Federal government deficit smaller than expected at $17.8B last fiscal year
Deficit for fiscal year that ended in March 2017 was originally estimated at $23B, but came in below that
The federal Finance Department says the government ran a smaller deficit than it was expecting in the spring budget, ending its 2016-17 fiscal year with a deficit of $17.8 billion.
That compared with a $23-billion deficit that was forecast in the spring budget.
The smaller-than-expected deficit came as revenue was $1.4 billion higher than expected due to higher GST revenue and non-resident income tax.
Program spending was also $3.7 billion lower than forecast due to lower-than expected infrastructure transfer payments; lower-than-expected bad debt expenses; and a downward adjustment to the expenses at the St. Lawrence Seaway Management Corp.
Public debt charges were about $100 million lower than forecast due to lower interest rates.
The deficit for the 2016-17 fiscal year compared with a $1-billion deficit for the 2015-16 fiscal year.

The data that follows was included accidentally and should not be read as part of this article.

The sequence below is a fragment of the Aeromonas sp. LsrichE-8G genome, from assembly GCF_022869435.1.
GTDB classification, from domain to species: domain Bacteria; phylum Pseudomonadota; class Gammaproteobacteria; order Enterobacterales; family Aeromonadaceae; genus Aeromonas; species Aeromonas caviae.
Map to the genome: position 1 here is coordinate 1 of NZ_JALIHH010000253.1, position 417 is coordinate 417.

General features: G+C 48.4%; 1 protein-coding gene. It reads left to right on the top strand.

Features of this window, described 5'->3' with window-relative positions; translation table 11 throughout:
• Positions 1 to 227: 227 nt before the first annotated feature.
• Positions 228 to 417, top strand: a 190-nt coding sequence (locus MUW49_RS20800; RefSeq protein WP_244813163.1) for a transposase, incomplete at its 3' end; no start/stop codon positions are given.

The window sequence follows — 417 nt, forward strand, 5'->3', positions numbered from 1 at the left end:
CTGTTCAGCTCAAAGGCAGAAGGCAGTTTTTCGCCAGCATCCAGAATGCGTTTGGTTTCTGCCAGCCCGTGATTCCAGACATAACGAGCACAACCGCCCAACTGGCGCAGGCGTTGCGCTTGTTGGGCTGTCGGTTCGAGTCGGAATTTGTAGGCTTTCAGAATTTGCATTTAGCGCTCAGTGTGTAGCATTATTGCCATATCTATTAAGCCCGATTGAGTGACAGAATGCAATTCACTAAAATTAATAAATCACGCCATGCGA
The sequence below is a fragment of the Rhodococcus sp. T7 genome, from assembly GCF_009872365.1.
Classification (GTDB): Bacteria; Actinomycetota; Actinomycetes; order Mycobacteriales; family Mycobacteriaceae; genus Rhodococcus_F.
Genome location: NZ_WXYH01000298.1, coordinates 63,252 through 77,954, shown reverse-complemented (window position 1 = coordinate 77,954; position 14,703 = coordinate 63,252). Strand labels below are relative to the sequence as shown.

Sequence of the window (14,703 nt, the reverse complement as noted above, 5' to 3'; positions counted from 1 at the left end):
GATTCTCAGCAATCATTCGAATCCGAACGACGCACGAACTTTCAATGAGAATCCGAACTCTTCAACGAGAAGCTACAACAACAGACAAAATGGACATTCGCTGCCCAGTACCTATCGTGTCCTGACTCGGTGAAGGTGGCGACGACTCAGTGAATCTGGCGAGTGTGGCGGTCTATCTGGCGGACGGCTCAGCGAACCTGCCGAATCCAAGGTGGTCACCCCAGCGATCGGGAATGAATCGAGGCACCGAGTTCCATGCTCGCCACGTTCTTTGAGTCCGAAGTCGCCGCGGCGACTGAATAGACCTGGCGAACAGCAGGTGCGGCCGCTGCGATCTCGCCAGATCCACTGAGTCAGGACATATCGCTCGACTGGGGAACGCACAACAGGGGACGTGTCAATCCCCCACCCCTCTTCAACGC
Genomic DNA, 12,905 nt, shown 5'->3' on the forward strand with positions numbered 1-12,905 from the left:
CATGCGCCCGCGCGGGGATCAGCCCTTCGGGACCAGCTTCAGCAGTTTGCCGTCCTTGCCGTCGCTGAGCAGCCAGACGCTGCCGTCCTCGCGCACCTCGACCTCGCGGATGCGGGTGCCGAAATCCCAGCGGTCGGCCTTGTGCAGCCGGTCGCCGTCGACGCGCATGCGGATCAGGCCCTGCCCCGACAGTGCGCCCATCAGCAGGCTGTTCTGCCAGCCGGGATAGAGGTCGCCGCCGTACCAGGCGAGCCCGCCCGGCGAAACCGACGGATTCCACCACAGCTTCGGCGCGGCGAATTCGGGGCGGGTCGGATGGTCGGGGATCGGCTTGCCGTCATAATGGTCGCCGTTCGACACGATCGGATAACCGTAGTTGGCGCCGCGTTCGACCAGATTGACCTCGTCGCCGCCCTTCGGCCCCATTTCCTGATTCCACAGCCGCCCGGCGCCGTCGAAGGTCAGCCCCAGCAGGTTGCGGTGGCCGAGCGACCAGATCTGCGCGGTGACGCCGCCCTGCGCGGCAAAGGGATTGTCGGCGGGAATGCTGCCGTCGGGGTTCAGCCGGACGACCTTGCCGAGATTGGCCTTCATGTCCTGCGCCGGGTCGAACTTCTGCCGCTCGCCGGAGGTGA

Compared with a year ago, government revenues were down $2.0 billion or 0.7 per cent compared with the previous year due to a drop in personal income tax revenue, employment insurance premium revenue and other revenues, offset in part by an increase in GST revenue.
Program spending rose by $16.2 billion or 6.0 per cent due to increases in major transfers to individuals, major transfers to other levels of government and other transfer payments. Public debt charges were down $1.3 billion or 5.2 per cent due to lower interest rates.
The federal debt was $631.9 billion at March 31, 2017, up from $616.0 billion a year earlier.